WASHINGTON (AP) — President Barack Obama has been meeting with congressional leaders today, as he considers changes to National Security Agency surveillance efforts.
People familiar with the White House review of those efforts say Obama is expected to limit spying on foreign leaders. He's also said to be thinking of restricting access by the NSA to the phone records of Americans. The White House says Obama is still collecting information before making final decisions.
White House staff members are meeting today with privacy advocates.
Documents released by former National Security Agency systems analyst Edward Snowden revealed that the U.S. was monitoring the communications of several friendly foreign leaders, including German Chancellor Angela Merkel (AHN'-geh-lah MEHR'-kuhl). The revelations outraged Merkel as well as other leaders, and U.S. officials say the disclosures have damaged Obama's relations around the world.
031-c-20-(Mark Smith, AP White House correspondent)-"not the NSA"-AP White House Correspondent Mark Smith reports President Obama is closing in on a decision on how wide-ranging an overhaul to seek. (9 Jan 2014)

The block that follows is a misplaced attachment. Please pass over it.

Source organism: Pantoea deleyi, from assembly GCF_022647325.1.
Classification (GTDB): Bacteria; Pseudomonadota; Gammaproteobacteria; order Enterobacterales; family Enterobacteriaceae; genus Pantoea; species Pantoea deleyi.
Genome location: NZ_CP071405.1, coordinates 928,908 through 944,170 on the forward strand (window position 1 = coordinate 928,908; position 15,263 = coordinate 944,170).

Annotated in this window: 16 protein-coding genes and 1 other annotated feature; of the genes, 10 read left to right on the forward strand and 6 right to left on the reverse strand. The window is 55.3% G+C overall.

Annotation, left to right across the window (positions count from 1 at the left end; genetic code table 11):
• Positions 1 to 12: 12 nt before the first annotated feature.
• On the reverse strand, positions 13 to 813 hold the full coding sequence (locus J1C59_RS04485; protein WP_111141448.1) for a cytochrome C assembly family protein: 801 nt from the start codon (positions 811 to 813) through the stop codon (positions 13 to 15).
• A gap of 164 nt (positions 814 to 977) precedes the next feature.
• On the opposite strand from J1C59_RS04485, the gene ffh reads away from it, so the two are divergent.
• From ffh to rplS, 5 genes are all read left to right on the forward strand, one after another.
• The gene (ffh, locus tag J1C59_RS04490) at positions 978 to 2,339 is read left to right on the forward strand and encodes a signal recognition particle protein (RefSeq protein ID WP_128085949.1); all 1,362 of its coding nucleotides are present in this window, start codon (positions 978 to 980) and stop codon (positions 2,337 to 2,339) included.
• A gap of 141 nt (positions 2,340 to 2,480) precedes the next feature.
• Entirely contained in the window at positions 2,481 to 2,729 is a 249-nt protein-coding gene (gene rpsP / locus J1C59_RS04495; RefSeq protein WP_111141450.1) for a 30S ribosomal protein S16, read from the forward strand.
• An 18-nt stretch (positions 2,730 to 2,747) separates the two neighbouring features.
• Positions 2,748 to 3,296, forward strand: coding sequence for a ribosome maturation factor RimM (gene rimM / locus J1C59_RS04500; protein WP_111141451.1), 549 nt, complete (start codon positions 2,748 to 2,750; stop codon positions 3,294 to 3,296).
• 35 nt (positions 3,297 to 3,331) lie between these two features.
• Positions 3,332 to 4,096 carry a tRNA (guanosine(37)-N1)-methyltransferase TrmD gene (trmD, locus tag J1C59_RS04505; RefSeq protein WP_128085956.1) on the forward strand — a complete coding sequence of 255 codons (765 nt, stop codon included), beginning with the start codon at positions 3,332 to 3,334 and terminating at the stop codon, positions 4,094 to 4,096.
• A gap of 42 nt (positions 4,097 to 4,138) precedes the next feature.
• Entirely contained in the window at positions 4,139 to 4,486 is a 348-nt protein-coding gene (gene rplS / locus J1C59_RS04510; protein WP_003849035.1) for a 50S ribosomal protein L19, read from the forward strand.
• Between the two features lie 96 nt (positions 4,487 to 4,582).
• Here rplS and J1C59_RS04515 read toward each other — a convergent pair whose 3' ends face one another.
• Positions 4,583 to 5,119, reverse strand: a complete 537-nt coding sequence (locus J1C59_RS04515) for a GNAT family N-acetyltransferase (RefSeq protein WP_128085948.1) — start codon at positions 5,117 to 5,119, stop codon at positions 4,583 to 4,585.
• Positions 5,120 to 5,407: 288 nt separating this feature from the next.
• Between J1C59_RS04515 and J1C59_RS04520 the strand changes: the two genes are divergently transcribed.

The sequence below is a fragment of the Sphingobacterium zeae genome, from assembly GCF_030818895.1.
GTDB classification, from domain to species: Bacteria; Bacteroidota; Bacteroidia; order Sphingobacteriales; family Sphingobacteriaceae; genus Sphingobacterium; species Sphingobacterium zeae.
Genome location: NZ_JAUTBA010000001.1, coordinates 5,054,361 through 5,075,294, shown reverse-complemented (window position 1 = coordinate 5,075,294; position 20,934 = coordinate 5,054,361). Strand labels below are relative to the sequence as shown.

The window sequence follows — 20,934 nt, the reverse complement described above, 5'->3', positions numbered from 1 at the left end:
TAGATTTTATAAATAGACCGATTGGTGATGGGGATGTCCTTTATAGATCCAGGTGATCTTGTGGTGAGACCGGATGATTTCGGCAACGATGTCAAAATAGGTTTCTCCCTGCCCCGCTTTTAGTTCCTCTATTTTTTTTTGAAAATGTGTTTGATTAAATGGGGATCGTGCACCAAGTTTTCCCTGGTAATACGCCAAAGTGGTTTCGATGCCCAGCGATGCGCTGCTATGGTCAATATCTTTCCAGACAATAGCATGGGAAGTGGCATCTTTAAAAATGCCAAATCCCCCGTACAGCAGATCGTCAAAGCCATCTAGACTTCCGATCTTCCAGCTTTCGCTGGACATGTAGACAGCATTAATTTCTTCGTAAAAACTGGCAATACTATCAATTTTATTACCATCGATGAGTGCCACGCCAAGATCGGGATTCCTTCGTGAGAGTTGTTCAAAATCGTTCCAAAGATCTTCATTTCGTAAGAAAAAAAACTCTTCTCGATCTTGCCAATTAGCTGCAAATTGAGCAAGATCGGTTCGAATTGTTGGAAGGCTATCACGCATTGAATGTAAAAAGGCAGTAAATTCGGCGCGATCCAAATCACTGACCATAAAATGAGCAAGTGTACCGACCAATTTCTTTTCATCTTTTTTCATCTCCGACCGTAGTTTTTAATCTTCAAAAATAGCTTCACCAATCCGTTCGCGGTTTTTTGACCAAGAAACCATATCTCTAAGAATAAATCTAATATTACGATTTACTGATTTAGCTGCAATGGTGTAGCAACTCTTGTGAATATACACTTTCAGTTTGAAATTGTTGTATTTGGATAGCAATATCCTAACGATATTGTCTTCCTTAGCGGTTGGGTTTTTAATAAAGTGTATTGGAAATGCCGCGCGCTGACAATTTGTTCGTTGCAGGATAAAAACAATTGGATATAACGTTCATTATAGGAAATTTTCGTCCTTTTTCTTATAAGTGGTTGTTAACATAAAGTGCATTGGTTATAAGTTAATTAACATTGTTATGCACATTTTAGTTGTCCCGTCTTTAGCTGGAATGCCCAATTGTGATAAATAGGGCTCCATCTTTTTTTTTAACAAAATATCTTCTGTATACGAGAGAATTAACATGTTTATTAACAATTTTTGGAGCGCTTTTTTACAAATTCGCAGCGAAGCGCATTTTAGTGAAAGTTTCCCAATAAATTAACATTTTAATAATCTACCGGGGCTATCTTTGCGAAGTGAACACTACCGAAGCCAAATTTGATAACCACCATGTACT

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029-v-36-(Mark Smith, AP White House correspondent)--President Obama is nearing decisions on whether to rein in wide-ranging surveillance by the NSA. AP White House Correspondent Mark Smith reports. (9 Jan 2014)
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APPHOTO WX111: FILE - This June 6, 2013 file photo shows the sign outside the National Security Agency (NSA) campus in Fort Meade, Md. President Barack Obama is hosting a series of meetings this week with lawmakers, privacy advocates and intelligence officials as he nears a final decision on changes to the government's controversial surveillance programs. (AP Photo/Patrick Semansky, File) (6 Jun 2013)
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APPHOTO WX110: FILE - In this Dec. 20, 2013 file photo, President Barack Obama speaks during an end-of-the year news conference in the Brady Press Briefing Room at the White House in Washington. The president is hosting a series of meetings this week with lawmakers, privacy advocates and intelligence officials as he nears a final decision on changes to the government's controversial surveillance programs. (AP Photo/Pablo Martinez Monsivais, File) (20 Dec 2013)
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